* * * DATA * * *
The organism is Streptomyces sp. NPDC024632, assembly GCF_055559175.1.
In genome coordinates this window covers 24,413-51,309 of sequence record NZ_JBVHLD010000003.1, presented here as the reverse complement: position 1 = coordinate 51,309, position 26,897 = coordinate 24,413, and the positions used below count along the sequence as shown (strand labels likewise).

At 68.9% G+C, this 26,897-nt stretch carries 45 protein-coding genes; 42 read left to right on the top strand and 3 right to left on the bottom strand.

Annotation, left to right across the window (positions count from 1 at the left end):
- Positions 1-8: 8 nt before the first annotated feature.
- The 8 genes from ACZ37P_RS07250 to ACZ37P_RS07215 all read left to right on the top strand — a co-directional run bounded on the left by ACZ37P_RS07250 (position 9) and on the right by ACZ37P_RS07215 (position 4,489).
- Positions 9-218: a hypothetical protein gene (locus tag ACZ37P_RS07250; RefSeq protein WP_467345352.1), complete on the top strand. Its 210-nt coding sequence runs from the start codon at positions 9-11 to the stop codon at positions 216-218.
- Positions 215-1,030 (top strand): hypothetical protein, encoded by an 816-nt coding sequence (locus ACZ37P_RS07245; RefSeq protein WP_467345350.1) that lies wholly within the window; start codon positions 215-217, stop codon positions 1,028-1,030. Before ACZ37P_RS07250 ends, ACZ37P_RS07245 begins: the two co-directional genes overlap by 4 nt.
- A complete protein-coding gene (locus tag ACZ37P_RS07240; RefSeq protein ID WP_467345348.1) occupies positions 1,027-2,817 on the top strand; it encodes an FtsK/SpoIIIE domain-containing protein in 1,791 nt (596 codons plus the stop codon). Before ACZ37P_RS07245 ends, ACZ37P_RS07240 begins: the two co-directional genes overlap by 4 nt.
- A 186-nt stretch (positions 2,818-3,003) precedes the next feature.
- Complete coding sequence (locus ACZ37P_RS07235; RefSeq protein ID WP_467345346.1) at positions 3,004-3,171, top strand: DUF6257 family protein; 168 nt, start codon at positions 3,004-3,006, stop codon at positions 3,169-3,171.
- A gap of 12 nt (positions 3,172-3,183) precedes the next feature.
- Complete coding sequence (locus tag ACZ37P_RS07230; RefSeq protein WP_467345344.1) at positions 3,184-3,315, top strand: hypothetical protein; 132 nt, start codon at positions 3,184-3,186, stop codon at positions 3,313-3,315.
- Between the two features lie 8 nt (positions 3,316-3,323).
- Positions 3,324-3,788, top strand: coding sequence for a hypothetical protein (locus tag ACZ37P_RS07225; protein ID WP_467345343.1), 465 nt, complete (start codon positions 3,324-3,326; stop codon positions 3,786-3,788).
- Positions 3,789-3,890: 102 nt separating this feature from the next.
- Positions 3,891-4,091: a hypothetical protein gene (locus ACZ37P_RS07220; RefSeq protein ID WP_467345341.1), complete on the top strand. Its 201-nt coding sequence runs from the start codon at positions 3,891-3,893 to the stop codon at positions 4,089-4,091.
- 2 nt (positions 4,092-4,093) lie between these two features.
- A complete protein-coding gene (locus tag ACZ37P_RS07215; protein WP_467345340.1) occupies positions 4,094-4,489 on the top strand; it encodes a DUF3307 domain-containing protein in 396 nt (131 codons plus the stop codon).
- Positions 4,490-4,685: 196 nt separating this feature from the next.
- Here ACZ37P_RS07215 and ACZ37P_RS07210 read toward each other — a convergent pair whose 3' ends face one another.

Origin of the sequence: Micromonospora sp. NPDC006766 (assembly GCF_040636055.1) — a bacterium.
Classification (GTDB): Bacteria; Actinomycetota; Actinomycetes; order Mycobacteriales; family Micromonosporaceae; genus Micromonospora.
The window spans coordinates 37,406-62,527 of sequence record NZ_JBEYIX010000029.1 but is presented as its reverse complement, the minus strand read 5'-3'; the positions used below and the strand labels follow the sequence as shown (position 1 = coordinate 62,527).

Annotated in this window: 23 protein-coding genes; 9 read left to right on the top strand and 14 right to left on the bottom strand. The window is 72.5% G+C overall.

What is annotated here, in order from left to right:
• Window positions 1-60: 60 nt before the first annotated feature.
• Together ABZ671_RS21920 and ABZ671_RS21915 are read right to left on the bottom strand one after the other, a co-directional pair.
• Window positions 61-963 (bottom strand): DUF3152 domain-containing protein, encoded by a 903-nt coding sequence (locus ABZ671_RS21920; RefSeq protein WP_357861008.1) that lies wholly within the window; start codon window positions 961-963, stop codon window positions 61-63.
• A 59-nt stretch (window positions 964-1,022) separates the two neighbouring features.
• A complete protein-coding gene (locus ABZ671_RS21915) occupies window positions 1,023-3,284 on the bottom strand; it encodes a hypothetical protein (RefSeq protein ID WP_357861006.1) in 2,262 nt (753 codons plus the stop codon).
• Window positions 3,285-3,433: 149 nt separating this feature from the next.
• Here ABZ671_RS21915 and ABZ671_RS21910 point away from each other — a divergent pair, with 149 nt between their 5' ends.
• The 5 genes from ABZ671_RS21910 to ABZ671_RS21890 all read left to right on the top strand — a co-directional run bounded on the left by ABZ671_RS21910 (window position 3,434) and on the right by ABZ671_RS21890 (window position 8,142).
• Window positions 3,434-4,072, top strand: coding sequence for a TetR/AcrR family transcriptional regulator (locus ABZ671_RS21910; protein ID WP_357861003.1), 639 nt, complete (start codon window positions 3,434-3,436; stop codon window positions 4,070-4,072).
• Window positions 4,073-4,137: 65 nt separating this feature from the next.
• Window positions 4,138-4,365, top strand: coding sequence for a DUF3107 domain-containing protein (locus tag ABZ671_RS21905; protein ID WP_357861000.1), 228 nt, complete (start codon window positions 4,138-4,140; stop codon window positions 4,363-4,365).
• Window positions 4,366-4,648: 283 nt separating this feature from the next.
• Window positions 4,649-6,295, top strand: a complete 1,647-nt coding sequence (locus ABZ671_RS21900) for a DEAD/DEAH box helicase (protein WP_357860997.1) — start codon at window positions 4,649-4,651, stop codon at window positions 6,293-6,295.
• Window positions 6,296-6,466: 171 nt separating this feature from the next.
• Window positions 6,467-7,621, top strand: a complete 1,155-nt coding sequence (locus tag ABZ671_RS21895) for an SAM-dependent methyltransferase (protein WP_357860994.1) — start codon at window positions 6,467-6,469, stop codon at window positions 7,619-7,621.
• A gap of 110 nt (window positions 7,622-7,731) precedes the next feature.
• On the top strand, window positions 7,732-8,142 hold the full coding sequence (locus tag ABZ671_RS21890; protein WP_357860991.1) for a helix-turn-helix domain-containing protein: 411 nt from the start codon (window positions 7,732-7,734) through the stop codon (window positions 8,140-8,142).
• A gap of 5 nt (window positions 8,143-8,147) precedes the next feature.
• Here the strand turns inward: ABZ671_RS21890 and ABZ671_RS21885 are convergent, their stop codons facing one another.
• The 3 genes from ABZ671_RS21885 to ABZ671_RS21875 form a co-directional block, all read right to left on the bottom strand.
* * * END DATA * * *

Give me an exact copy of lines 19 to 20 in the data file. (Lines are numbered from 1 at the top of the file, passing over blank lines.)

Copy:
- A complete protein-coding gene (locus tag ACZ37P_RS07215; protein WP_467345340.1) occupies positions 4,094-4,489 on the top strand; it encodes a DUF3307 domain-containing protein in 396 nt (131 codons plus the stop codon).
- Positions 4,490-4,685: 196 nt separating this feature from the next.